OTI Online
Winter 1999

Fighting breast cancer through art

It has been said that art thrives in adversity -- and if that is true, there could be no more telling proof than these creations by women with breast cancer. At once exhilarating and emotionally draining, angry and hopeful, the works on these pages were part of an extraordinary exhibit in San Francisco earlier this year. The accompanying captions describe each artist's feelings and experiences as she battled breast cancer. The collection is intended to provide a window into the hearts and minds of women who, inspired to create in the pain and adversity, present the art and outrage of breast cancer.

The multi-media exhibit featured the work of some 56 artists and 21 writers, and was sponsored by a coalition of three national nonprofit organizations, The Breast Cancer Fund, the American Cancer Society (San Francisco Bay Area), and the San Francisco chapter of the Susan G. Komen Breast Cancer Foundation. It served as a platform for many educational and fundraising events.

We hope this portfolio will help lend emotional strength and courage to the one in eight women who are now, or who will be, counted in the statistics of the breast cancer epidemic, and their friends and families. These works also are a clarion call to all of us to support efforts to find better ways of detecting and treating the disease, and, ultimately, to eliminate it (see "How You Can Help" at the end of this article).

Photos of art works and accompanying captions by the artists reprinted from Art.Rage.Us., Art and Writing by Women with Breast Cancer, introduction by Jill Eikenberry, Epilogue by Terry Tempest Williams, published by Chronicle Books, courtesy of the publisher.

ME by Marilyn Kaminsky Miller

Marilyn Kaminsky Miller, 16" x 16"
clay, stains, and acrylics, 1997

Radiation treatments are given daily for several weeks. To make sure your body is in the same position each time, a mold is made of the area around the part being radiated. This piece was made from my radiation mold. Not knowing what the radiation treatment would feel like, I was extremely scared the first time out. I felt nothing. When the treatment began, I was entranced by the beauty of the pattern the laser light reflected from my body back up to the machine. The red lines on this piece are one of the patterns I saw.

The Mastectomy Quilt by Suzanne Marshall

The Mastectomy Quilt
Suzanne Marshall, 64" x 52"
textile, 1992

After my bilateral mastectomy, I became alarmed by stories of women who found lumps in their breasts but avoided treatment because they feared disfigurement. I was also concerned that many women do not realize they have a choice about implants and cosmetic surgery. It is not necessary to conform to society's image. The story of the quilt reads from left to right. A healthy, whole woman walks along with everything right in her world. Then she gets a mammogram. She receives a diagnosis. She has the surgery. After her recovery, she goes back to the doctor, who asks if she would like to have more surgery for implants. She says no! The message of the quilt is enjoyment of life amid flowers and music. Fear of disfigurement is no excuse for postponing a mammogram. A changed body is not important -- life is!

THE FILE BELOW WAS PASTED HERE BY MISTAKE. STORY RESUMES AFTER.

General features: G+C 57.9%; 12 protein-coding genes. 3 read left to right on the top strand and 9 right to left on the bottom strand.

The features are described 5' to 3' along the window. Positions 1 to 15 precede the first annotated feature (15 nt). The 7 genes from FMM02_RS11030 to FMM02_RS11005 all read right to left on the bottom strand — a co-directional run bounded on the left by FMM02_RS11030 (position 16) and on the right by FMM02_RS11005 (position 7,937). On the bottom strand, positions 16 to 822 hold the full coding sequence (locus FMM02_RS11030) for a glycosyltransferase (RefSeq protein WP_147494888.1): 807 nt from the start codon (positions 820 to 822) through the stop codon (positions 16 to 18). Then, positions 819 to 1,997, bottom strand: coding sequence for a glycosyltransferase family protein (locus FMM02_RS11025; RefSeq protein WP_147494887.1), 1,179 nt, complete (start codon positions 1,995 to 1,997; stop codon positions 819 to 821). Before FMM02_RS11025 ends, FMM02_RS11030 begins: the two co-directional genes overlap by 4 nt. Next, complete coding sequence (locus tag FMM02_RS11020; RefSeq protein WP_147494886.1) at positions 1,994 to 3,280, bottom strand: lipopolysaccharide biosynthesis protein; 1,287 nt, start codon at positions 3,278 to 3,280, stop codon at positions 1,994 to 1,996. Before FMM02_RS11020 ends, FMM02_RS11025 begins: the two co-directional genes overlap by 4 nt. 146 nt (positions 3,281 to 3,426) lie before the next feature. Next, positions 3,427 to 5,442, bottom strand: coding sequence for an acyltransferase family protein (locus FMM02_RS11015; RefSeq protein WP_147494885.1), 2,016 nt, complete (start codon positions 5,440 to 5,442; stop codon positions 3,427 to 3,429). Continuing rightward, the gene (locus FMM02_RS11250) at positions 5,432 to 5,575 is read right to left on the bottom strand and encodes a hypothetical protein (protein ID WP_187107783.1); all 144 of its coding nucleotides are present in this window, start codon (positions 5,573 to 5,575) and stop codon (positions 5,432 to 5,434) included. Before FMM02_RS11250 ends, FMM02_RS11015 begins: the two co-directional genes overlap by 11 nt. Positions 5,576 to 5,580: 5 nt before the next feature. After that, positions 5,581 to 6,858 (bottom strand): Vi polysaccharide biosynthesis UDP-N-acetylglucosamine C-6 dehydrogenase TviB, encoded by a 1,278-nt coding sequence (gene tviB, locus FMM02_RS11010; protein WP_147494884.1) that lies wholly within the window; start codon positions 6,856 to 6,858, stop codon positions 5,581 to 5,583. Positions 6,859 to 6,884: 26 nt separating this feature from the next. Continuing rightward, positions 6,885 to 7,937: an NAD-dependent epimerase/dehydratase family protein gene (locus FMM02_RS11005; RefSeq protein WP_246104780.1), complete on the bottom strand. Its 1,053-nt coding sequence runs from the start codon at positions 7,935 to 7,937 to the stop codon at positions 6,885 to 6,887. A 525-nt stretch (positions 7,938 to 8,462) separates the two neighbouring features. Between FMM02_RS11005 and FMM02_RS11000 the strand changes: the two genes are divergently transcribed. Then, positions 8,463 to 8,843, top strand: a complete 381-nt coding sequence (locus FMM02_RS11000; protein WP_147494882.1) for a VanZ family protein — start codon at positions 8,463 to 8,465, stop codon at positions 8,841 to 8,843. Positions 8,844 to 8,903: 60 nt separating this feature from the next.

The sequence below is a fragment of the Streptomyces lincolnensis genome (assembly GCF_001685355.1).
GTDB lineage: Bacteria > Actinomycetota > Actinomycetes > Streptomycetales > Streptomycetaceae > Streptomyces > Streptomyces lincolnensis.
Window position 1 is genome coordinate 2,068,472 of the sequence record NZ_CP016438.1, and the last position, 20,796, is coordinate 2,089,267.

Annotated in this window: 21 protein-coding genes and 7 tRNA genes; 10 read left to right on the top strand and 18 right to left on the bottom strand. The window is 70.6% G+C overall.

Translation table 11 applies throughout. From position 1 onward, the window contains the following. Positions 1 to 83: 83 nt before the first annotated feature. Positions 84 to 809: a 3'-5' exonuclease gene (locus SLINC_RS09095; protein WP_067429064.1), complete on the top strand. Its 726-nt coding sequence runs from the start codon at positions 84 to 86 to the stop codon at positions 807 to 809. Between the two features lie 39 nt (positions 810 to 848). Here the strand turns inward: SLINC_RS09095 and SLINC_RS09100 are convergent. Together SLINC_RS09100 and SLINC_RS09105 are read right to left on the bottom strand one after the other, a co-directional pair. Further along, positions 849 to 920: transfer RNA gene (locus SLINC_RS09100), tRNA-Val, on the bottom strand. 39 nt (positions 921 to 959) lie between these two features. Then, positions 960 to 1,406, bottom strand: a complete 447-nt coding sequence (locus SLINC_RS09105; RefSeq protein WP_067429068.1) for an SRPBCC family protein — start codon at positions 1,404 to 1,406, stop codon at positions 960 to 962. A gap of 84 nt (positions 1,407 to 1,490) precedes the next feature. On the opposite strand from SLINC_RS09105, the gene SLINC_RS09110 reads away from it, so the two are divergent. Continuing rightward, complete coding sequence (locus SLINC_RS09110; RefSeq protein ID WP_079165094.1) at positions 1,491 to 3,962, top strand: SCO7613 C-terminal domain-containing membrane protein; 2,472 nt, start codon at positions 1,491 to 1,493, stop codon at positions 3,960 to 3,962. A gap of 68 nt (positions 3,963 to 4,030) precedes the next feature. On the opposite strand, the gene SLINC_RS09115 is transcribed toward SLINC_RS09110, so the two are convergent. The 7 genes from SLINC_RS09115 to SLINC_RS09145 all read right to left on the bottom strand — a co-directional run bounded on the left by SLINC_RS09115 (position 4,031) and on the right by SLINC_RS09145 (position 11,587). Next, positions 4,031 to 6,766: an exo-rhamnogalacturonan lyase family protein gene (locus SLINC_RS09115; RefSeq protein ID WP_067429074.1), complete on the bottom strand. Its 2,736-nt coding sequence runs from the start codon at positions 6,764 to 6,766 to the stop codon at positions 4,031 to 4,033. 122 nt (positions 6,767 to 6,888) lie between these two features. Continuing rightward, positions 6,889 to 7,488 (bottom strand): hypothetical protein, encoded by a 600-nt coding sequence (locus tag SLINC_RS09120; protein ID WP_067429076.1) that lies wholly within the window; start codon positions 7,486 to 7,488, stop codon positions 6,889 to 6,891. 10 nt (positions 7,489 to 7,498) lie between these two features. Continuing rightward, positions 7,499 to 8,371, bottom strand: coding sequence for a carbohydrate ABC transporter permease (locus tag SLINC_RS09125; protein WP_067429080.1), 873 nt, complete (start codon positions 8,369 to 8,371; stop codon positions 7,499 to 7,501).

Nike of Mastectomy by Kay Minto

Nike of Mastectomy
Kay Minto, 29 1/2" x 29" x 14"
lava rock and aluminum, 1992

During my brief stay in the hospital, I kept thinking about the Nike of Samothrace, the Greek statue of winged victory. When I got home, I felt compelled to do my own version. I worked for months on the torso, welding and fitting the aluminum. All the while, my left brain's analytical voice kept whispering, "This is a pretty static composition - no dynamic tension. Are you sure this is right?" And yet through experience, I had learned to trust the creative process. I spent another ten days welding a wing. The moment I attached it to the body, Nike came alive.

     Maybe there's a lesson for life here. If I let go of judging what happens to me, then perhaps I can glimpse a larger pattern in life. My challenge now is to live day by day with the same trust I have when my art is unfolding. Ray Bradbury said, "You have to jump off cliffs all the time and build your wings on the way down." For me, completing the Nike was like graduating to a new stage of life, being transformed from an earth-bound being to a woman who can fly.

Deadly Myths by Kelly Forsberg Said

Deadly Myths
Kelly Forsberg Said, 24" x 30"
oil and marker, 1997

The statements on this picture were some of the first comments I heard after I was diagnosed with advanced breast cancer at age 27. My goal at the time was to live to be 30. Luckily, my youth, stubborness, and determination got me through: Last October I celebrated my 38th birthday. This self-portrait shows my bilateral mastectomy. I'm wearing a scarf to hide my baldness. The yellow flames at the bottom show my anger, but I outlined myself in green, which makes me think of spring, new growth, and healing. Painting these ridiculous statements allowed me to let go of them.

HOW YOU CAN HELP: Contributions to the ongoing Art.Rage.Us. Project may be sent to The Breast Cancer Fund, 282 Second Street, San Francisco, CA 94105, or call 1-800-487-0492

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